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Last week’s terms of service change by social photo sharing site Instagram has caused at least one user to lash out with more than just words — she’s taking her protest to court.
Reuters first caught wind of the legal battle today, but the suit itself was filed in a San Francisco federal court on Friday by a California Instagram user Lucy Funes. It’s also a proposed class-action suit by law firm Finkelstein & Krinsk, which means that several of Instagram’s users can participate if the case goes through.
Instagram upset its users last week because it altered its terms of service to imply that the Facebook-owned service could sell photos that were uploaded without getting permission or use them for third-party advertising. Furthermore, the new terms forced users to enter into arbitration to settle legal disputes, thus waiving any right to sue Instagram. Of course, Instagram later recanted on its decision to change the terms of service in a response to the public outcry, but the damage was already done.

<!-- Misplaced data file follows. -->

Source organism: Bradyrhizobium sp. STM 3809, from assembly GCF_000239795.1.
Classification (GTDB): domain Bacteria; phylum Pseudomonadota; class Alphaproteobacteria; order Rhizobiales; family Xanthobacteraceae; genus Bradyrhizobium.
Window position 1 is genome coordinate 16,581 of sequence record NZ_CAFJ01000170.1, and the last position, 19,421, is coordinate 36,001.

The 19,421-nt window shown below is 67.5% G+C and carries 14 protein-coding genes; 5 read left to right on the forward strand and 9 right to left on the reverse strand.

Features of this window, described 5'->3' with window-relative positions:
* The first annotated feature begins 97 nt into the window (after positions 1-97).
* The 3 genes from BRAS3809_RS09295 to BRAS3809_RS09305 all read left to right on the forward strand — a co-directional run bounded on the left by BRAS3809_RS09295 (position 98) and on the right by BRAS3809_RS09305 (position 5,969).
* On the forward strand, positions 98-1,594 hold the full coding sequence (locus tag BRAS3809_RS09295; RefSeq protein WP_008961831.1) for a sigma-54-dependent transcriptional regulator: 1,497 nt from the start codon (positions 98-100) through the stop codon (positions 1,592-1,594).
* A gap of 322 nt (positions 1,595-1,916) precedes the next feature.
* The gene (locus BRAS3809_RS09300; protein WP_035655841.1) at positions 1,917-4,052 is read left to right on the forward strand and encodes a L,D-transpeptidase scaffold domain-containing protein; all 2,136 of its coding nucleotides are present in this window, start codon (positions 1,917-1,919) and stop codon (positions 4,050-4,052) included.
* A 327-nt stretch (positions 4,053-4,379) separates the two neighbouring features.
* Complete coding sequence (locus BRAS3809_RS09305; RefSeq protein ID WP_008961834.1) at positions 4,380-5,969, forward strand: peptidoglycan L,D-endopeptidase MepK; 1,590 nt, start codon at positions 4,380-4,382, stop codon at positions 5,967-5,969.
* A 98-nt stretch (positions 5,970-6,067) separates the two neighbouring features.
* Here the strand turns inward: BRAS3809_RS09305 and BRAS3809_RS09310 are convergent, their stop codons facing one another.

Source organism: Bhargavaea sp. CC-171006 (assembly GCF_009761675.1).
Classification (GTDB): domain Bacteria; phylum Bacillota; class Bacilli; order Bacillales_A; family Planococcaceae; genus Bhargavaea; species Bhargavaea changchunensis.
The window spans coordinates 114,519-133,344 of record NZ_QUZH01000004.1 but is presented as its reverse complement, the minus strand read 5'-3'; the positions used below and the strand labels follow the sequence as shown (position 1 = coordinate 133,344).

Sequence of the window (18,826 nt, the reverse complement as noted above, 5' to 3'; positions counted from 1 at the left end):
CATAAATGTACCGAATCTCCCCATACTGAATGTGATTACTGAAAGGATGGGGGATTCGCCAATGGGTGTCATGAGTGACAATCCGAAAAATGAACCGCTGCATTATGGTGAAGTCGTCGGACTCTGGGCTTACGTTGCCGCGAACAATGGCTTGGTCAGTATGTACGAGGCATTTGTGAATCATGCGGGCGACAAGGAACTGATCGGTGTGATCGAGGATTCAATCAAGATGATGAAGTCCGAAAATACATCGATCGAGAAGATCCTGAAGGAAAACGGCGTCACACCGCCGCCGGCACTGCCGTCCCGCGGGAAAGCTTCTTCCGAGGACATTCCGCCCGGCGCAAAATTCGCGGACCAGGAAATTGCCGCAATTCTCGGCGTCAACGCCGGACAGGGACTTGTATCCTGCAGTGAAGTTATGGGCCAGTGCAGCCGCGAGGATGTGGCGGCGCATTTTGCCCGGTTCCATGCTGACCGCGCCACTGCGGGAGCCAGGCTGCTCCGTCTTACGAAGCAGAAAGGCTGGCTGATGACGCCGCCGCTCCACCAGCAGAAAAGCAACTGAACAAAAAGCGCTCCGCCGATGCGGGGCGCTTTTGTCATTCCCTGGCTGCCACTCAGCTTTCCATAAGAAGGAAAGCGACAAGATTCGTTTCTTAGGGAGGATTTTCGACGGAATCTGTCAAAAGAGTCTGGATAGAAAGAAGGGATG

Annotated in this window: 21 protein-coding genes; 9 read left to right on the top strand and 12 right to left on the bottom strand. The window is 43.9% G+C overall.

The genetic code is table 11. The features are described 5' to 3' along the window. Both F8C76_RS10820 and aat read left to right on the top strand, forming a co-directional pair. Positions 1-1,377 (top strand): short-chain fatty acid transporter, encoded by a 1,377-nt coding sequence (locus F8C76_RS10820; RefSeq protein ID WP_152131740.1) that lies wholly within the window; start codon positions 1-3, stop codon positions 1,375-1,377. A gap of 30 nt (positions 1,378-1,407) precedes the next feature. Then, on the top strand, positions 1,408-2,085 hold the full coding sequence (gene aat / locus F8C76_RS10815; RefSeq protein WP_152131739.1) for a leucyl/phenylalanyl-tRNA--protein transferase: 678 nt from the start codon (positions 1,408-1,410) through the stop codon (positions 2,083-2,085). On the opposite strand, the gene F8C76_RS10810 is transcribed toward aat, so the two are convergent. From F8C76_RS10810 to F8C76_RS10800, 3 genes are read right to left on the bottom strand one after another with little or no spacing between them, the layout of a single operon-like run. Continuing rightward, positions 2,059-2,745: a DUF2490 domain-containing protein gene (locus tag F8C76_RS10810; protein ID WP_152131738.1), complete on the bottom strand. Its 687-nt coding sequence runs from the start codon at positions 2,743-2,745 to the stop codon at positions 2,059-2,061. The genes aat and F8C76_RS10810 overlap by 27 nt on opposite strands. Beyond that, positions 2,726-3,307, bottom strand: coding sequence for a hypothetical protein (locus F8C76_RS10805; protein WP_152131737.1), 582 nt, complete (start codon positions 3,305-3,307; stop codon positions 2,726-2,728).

Facebook went through a number of growing pains when it began maneuvering to monetize user activity. For Instagram, it’s probably a bit different considering that the service was more in-tune with Twitter, which has a history of declaring that its users own their activity, until it was purchased by Facebook earlier this year.
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